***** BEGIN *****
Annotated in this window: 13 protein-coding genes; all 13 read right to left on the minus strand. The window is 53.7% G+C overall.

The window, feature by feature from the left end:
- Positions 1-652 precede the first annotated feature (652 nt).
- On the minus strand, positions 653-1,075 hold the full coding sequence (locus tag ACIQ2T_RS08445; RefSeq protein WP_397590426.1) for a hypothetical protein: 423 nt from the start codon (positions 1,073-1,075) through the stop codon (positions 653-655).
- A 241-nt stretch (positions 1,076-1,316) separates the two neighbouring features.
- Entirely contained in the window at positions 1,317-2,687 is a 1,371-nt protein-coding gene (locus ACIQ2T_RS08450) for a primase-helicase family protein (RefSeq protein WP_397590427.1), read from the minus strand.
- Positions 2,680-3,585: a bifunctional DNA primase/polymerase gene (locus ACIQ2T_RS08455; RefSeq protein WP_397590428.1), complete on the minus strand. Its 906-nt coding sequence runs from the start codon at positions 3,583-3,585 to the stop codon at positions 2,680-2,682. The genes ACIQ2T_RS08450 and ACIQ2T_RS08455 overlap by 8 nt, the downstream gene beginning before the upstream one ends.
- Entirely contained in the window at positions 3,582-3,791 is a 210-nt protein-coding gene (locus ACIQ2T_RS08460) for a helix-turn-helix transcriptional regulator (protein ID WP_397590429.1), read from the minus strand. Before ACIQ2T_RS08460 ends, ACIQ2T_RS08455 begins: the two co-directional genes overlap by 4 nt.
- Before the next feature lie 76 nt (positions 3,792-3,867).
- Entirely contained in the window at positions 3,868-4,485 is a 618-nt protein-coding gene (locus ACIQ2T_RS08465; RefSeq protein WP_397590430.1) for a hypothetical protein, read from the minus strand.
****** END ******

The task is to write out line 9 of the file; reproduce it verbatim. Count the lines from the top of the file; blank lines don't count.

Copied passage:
- Before the next feature lie 76 nt (positions 3,792-3,867).